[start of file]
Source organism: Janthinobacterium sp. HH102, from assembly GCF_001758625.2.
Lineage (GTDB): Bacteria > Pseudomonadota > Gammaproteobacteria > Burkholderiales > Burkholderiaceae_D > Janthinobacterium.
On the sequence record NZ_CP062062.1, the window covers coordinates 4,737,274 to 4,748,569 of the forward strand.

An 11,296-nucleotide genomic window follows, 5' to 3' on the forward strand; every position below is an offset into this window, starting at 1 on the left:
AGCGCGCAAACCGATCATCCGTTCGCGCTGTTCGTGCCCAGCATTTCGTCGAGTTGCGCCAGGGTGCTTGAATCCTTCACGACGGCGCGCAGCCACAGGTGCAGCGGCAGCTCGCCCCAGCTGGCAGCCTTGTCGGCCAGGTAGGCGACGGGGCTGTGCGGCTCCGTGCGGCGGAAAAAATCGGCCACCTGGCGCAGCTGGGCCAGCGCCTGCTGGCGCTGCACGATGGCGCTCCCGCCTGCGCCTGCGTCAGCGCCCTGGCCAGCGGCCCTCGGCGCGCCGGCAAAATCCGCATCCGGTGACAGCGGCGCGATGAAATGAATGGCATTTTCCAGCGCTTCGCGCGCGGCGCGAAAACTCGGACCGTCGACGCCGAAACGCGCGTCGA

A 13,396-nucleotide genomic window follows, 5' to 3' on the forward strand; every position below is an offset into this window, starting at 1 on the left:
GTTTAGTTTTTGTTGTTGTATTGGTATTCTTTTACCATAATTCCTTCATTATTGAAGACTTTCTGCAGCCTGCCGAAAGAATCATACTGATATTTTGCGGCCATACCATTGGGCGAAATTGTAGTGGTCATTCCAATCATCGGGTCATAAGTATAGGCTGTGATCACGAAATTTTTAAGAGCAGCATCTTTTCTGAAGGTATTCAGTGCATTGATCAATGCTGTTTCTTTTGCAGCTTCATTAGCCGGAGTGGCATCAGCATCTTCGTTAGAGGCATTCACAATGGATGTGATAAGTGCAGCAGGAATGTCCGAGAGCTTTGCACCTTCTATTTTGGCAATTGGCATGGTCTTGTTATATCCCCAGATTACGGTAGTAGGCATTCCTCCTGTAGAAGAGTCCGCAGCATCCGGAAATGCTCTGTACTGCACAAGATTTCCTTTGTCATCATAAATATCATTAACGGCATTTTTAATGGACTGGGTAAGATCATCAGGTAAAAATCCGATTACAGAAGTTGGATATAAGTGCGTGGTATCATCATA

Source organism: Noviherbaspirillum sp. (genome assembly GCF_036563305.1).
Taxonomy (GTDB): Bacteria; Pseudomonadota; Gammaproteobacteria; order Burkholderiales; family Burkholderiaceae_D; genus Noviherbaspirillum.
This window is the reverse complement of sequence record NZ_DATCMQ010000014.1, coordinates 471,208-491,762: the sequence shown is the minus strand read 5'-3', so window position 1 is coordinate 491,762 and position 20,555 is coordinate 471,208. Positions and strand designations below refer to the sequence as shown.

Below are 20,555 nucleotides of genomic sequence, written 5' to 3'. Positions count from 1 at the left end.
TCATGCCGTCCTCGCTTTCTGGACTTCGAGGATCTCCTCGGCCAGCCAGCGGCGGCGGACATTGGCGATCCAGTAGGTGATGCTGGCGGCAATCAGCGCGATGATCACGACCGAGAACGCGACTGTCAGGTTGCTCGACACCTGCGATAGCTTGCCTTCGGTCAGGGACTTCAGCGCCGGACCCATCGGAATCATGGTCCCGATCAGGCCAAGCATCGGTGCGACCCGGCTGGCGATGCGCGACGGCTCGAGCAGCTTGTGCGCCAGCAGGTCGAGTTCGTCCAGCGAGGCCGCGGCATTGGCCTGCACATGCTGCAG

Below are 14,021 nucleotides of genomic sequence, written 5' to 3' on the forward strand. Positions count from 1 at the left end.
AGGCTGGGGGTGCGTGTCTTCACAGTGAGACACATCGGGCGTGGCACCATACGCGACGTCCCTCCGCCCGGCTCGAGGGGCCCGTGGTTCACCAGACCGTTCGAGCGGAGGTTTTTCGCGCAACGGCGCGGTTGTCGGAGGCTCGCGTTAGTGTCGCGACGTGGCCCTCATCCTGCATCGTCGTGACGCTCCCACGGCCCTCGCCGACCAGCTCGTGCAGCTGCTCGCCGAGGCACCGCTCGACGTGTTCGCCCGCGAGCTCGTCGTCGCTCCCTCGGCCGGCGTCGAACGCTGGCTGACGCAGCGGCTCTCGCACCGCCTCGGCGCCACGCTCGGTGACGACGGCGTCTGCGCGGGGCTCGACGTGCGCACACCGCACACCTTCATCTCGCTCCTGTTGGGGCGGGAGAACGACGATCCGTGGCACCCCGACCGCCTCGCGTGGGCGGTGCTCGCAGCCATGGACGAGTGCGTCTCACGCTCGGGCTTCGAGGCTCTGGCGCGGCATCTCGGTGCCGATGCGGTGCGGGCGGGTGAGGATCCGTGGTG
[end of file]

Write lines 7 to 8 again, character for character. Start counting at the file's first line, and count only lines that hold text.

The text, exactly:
GTTTAGTTTTTGTTGTTGTATTGGTATTCTTTTACCATAATTCCTTCATTATTGAAGACTTTCTGCAGCCTGCCGAAAGAATCATACTGATATTTTGCGGCCATACCATTGGGCGAAATTGTAGTGGTCATTCCAATCATCGGGTCATAAGTATAGGCTGTGATCACGAAATTTTTAAGAGCAGCATCTTTTCTGAAGGTATTCAGTGCATTGATCAATGCTGTTTCTTTTGCAGCTTCATTAGCCGGAGTGGCATCAGCATCTTCGTTAGAGGCATTCACAATGGATGTGATAAGTGCAGCAGGAATGTCCGAGAGCTTTGCACCTTCTATTTTGGCAATTGGCATGGTCTTGTTATATCCCCAGATTACGGTAGTAGGCATTCCTCCTGTAGAAGAGTCCGCAGCATCCGGAAATGCTCTGTACTGCACAAGATTTCCTTTGTCATCATAAATATCATTAACGGCATTTTTAATGGACTGGGTAAGATCATCAGGTAAAAATCCGATTACAGAAGTTGGATATAAGTGCGTGGTATCATCATA

Source organism: Noviherbaspirillum sp. (genome assembly GCF_036563305.1).